Figure 8: Fatty liver with respect to severity.

In the US analysis, the brightness level of the liver area with the presence of the right kidney, the hepatorenal index difference (HRI-diff), or hepatorenal index ratio (HRI-ratio) is often used as an index of the abnormal fatty liver classification [1517]. However, while strongly correlated to other useful classification indexes [18], the quantification of HRI with respect to hepatic steatosis is not a simple problem due to the sensitivity of the probing position and the operator subjectivity.

In this paper, we propose a method based on a self-organizing map (SOM) [21] to quantify HRI-diff automatically. Our goal is to compute the representative brightness value by the cluster analysis obtained by SOM and show that such representative HRI values have a strong statistical tendency with the severity of the fatty liver level.

SOM, a nonlinear, ordered, smooth mapping of high-dimensional data onto the regular, low-dimensional array [21], is an unsupervised learning neural network tool used in many medical image analysis applications [22, 23]. Some studies have used SOM as a diagnostic classifier over a set of textual/statistical features in this fatty liver classification problem [11], but in our work, SOM is used to form a set of stable clusters with respect to the HRI values. Then, the distinction of such clusters with respect to HRI-diff from that of renal parenchyma shows the quantified characteristic of HRI.

We use a two-dimensional output layer in this application, and the SOM algorithm used in this study is as shown in Algorithm 1.

Algorithm 1: Self-organizing map (SOM) learning algorithm.

The connection weight has the role of sample input patterns and the most similar output neuron becomes the winner during the learning process. Then, all connected weights within the radius from the winner node will be updated. The similarity is computed by the following:Weight () of the learning step is then defined as follows:

After the predefined number of repetitions, the radius and the learning rate are reduced and the learning step continues. The stopping condition in our experiment was or radius becomes a nonpositive value.

The clusters from SOM learning are then analyzed after quantization. The quantization process is necessary because of the possible US distractions. Thus, the representative intensity value is defined as the average over pixels in the largest cluster after quantization.

Then, the hepatorenal index difference (HRI-diff) is computed to view if there is a statistically significant tendency with respect to the severity of hepatic steatosis.

Since it is expected that the representative intensity of the kidney area is relatively stable and that of the liver area is positively proportional to the severity of steatosis, HRI-diff will play the role of the predictor of the fatty liver severity classification.

4. Experiment and Analysis

The proposed method is implemented in Visual Studio 2010 C# with Intel Core @ 3.40 GHz and 4 GB RAM PC. 25 images from 10 normal, 7 mild, and 8 moderate fatty liver patients were obtained from the Pusan National University Hospital, Korea, in the 1024 × 768 bitmap format. Images were obtained by the right subcostal scan including the lower pole of the liver and the right kidney. Table 1 summarizes the major findings of this experiment.

Table 1: HRI quantification with respect to severity level of fatty liver.

As represented in Table 1, HRI values in the liver area are positively proportional to the severity of the hepatic steatosis and even the dispersion of the distribution is clearly discriminative considering low standard deviation within the class level.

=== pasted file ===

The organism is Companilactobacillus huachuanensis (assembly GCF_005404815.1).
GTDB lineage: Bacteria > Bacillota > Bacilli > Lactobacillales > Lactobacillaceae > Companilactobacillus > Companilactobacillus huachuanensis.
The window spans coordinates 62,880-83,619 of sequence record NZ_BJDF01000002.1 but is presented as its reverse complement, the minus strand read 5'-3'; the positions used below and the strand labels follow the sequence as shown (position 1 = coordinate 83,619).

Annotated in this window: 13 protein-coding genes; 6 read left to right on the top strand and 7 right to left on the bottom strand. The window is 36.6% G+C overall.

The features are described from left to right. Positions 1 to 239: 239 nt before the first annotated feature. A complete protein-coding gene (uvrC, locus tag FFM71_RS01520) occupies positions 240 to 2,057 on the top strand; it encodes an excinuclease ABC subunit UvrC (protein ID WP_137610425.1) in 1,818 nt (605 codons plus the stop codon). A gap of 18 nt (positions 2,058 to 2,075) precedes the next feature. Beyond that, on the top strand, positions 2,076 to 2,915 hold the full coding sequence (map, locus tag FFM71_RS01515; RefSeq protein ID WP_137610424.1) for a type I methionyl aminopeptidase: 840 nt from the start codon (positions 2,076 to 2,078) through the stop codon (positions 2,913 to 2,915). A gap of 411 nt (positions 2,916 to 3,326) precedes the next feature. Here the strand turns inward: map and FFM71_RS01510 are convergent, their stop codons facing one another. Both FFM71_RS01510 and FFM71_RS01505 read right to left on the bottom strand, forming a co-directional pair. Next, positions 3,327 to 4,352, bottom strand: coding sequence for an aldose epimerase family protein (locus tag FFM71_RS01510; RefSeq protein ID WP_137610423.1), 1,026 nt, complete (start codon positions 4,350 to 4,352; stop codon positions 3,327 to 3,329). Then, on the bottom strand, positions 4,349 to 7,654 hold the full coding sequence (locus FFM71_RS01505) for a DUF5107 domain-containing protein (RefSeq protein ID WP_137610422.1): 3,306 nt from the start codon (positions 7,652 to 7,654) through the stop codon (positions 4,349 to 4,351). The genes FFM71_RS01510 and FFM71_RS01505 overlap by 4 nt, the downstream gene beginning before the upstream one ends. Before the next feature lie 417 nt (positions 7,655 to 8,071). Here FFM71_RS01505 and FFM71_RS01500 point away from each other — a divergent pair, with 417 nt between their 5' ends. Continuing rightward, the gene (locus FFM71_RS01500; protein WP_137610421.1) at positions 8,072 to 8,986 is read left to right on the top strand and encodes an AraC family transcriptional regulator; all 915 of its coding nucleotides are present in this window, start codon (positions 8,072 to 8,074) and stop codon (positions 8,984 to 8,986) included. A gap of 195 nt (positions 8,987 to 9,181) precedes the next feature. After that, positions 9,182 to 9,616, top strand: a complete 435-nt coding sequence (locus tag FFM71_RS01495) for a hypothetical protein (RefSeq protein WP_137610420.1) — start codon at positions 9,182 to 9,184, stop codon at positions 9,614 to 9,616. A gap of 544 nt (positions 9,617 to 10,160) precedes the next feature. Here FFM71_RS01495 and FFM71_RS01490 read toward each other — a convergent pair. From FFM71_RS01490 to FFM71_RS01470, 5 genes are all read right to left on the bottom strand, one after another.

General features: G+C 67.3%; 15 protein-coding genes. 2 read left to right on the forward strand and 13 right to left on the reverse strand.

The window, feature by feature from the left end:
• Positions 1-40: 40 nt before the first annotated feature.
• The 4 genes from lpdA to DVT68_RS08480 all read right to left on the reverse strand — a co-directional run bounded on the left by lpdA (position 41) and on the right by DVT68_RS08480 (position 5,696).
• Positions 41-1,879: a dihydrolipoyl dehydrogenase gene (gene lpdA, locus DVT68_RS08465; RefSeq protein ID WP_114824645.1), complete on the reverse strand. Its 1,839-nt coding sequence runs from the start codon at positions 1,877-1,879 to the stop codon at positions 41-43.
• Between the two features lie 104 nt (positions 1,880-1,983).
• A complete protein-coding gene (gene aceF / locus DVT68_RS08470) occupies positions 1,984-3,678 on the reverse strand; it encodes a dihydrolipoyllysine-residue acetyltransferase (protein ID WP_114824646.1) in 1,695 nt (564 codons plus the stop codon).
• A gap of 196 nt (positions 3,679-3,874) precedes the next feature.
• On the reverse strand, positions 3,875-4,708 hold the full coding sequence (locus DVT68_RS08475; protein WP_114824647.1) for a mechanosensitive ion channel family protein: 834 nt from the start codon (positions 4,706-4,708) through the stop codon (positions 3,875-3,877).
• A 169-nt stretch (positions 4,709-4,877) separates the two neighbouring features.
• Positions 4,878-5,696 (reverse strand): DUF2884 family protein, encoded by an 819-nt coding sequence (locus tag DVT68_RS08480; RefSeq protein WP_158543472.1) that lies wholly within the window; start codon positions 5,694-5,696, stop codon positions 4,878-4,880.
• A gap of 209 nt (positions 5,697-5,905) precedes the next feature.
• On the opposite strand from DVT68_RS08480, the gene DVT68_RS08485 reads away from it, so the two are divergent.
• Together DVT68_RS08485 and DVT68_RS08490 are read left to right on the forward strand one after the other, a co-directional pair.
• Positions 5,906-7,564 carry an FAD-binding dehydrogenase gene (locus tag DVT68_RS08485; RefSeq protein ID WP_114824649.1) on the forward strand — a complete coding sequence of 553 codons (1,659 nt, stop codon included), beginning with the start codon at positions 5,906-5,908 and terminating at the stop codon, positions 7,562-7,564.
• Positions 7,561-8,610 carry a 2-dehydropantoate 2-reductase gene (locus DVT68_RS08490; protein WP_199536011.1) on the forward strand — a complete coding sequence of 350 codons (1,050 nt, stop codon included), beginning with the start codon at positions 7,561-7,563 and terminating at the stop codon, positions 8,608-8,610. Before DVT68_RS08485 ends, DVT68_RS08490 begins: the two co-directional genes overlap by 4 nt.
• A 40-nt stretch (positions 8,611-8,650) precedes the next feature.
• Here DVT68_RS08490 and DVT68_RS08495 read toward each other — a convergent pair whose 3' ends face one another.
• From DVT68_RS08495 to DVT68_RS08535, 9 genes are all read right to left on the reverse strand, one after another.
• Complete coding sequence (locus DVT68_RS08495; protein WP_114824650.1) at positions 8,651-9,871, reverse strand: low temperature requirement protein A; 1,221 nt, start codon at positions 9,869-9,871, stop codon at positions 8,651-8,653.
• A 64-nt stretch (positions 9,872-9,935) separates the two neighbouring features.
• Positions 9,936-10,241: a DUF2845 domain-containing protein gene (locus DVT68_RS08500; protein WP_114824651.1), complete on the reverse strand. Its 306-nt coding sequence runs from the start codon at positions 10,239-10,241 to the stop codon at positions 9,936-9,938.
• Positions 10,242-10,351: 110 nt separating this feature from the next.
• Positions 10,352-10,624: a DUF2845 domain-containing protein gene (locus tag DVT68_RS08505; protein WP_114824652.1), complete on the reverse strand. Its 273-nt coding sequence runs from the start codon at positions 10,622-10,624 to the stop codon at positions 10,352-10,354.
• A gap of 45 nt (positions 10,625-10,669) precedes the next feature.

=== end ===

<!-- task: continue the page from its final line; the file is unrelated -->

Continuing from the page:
Figures 9, 10, and 11 show the typical ROI extractions and fatty level visualizations with respect to the severity level—normal, mild, and moderate. At this point of time, we did not have “severe” fatty liver images in this experiment.

Figure 9: Typical normal liver.
Figure 10: Typical mild fatty liver.
Figure 11: Typical moderate fatty liver.

5. Conclusion

In this study, we aim to quantify the HRI difference between the liver and the kidney by using US images as a useful predictor attribute of the multilevel (multiclass) hepatic steatosis classification. The proposed fully automated computer-aided diagnostic system typically consists of three parts—ROI extraction with image processing, feature set extraction, and applying classifier algorithms. In the ROI extraction procedure, we use a fuzzy stretching algorithm to enhance the brightness contrast. The carefully designed fuzzy membership function and the corresponding auxiliary image processing techniques such as labeling, binarization, and contour analysis enable us to extract the appropriate and distinguishable liver and kidney areas from the image.

Then, the self-organizing map (SOM), an unsupervised neural network learning algorithm, is designed to form representative clusters of the liver image from the ROI US images. The characterization of the cluster analysis gives us a clear statistical delineation of the intensity distribution in terms of HRI-diff among different levels of hepatic steatosis.

The purpose of this study is to show that HRI is an important and informative diagnostic attribute in multiclass fatty liver classification because of such quantification. This encourages us to develop reliable automatic diagnostic software if it is combined with other sets of useful textual or statistical features and other powerful machine learning algorithms in the future.

Conflict of Interests

The authors declare that there is no conflict of interests regarding the publication of this paper.

Acknowledgment

This study was supported by a grant from the National R&D Program for Cancer Control, Ministry for Health and Welfare, Republic of Korea (0920050).

References

  1. R. Hernaez, M. Lazo, S. Bonekamp et al., “Diagnostic accuracy and reliability of ultrasonography for the detection of fatty liver: a meta-analysis,” Hepatology, vol. 54, no. 3, pp. 1082–1090, 2011. View at Publisher · View at Google Scholar · View at Scopus
  2. R. Williams, “Global challenges in liver disease,” Hepatology, vol. 44, no. 3, pp. 521–526, 2006. View at Publisher · View at Google Scholar · View at Scopus